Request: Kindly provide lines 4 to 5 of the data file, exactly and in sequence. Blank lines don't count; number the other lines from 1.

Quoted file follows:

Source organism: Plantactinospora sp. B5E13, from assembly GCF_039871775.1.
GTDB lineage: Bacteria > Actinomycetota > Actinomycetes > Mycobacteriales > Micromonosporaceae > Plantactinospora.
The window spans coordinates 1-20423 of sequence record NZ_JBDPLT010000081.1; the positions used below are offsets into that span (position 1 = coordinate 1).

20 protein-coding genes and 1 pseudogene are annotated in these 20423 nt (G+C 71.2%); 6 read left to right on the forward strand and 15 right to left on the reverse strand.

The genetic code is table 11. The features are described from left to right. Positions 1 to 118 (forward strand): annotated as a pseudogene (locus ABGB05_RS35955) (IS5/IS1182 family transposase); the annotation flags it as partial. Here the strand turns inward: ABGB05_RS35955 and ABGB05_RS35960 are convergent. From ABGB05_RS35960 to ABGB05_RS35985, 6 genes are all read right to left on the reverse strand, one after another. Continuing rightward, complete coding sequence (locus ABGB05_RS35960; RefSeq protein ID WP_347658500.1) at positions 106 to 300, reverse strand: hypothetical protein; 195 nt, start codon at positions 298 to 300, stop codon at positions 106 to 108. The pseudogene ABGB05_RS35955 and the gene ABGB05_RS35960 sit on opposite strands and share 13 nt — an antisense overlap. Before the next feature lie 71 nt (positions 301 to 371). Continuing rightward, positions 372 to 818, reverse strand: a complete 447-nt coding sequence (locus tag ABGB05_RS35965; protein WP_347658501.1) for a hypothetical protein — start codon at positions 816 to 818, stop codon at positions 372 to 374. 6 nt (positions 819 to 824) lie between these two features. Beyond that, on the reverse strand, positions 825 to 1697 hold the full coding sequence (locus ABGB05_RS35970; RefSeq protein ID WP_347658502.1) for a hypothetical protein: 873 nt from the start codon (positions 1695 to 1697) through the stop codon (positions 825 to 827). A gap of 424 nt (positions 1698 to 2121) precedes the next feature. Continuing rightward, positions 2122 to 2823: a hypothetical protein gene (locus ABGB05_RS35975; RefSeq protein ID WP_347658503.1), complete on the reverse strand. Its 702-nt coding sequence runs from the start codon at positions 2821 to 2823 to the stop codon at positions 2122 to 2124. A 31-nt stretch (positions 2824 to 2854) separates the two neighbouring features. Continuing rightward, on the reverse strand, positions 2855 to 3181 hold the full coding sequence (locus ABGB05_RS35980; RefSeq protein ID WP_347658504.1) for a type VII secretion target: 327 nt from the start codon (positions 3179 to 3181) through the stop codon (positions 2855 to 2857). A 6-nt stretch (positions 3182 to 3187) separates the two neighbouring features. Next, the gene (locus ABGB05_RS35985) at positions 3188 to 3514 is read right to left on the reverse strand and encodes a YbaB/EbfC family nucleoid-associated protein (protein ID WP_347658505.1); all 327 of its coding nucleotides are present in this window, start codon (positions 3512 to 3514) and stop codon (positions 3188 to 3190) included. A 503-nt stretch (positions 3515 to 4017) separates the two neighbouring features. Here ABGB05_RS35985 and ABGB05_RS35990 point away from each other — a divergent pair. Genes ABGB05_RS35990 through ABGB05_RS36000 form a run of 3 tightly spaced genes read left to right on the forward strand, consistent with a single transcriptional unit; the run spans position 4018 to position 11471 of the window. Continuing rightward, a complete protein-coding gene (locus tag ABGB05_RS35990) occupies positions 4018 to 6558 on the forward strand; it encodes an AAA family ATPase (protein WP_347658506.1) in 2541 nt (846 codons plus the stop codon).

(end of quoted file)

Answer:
20 protein-coding genes and 1 pseudogene are annotated in these 20423 nt (G+C 71.2%); 6 read left to right on the forward strand and 15 right to left on the reverse strand.

The genetic code is table 11. The features are described from left to right. Positions 1 to 118 (forward strand): annotated as a pseudogene (locus ABGB05_RS35955) (IS5/IS1182 family transposase); the annotation flags it as partial. Here the strand turns inward: ABGB05_RS35955 and ABGB05_RS35960 are convergent. From ABGB05_RS35960 to ABGB05_RS35985, 6 genes are all read right to left on the reverse strand, one after another. Continuing rightward, complete coding sequence (locus ABGB05_RS35960; RefSeq protein ID WP_347658500.1) at positions 106 to 300, reverse strand: hypothetical protein; 195 nt, start codon at positions 298 to 300, stop codon at positions 106 to 108. The pseudogene ABGB05_RS35955 and the gene ABGB05_RS35960 sit on opposite strands and share 13 nt — an antisense overlap. Before the next feature lie 71 nt (positions 301 to 371). Continuing rightward, positions 372 to 818, reverse strand: a complete 447-nt coding sequence (locus tag ABGB05_RS35965; protein WP_347658501.1) for a hypothetical protein — start codon at positions 816 to 818, stop codon at positions 372 to 374. 6 nt (positions 819 to 824) lie between these two features. Beyond that, on the reverse strand, positions 825 to 1697 hold the full coding sequence (locus ABGB05_RS35970; RefSeq protein ID WP_347658502.1) for a hypothetical protein: 873 nt from the start codon (positions 1695 to 1697) through the stop codon (positions 825 to 827). A gap of 424 nt (positions 1698 to 2121) precedes the next feature. Continuing rightward, positions 2122 to 2823: a hypothetical protein gene (locus ABGB05_RS35975; RefSeq protein ID WP_347658503.1), complete on the reverse strand. Its 702-nt coding sequence runs from the start codon at positions 2821 to 2823 to the stop codon at positions 2122 to 2124. A 31-nt stretch (positions 2824 to 2854) separates the two neighbouring features. Continuing rightward, on the reverse strand, positions 2855 to 3181 hold the full coding sequence (locus ABGB05_RS35980; RefSeq protein ID WP_347658504.1) for a type VII secretion target: 327 nt from the start codon (positions 3179 to 3181) through the stop codon (positions 2855 to 2857). A 6-nt stretch (positions 3182 to 3187) separates the two neighbouring features. Next, the gene (locus ABGB05_RS35985) at positions 3188 to 3514 is read right to left on the reverse strand and encodes a YbaB/EbfC family nucleoid-associated protein (protein ID WP_347658505.1); all 327 of its coding nucleotides are present in this window, start codon (positions 3512 to 3514) and stop codon (positions 3188 to 3190) included. A 503-nt stretch (positions 3515 to 4017) separates the two neighbouring features. Here ABGB05_RS35985 and ABGB05_RS35990 point away from each other — a divergent pair. Genes ABGB05_RS35990 through ABGB05_RS36000 form a run of 3 tightly spaced genes read left to right on the forward strand, consistent with a single transcriptional unit; the run spans position 4018 to position 11471 of the window. Continuing rightward, a complete protein-coding gene (locus tag ABGB05_RS35990) occupies positions 4018 to 6558 on the forward strand; it encodes an AAA family ATPase (protein WP_347658506.1) in 2541 nt (846 codons plus the stop codon).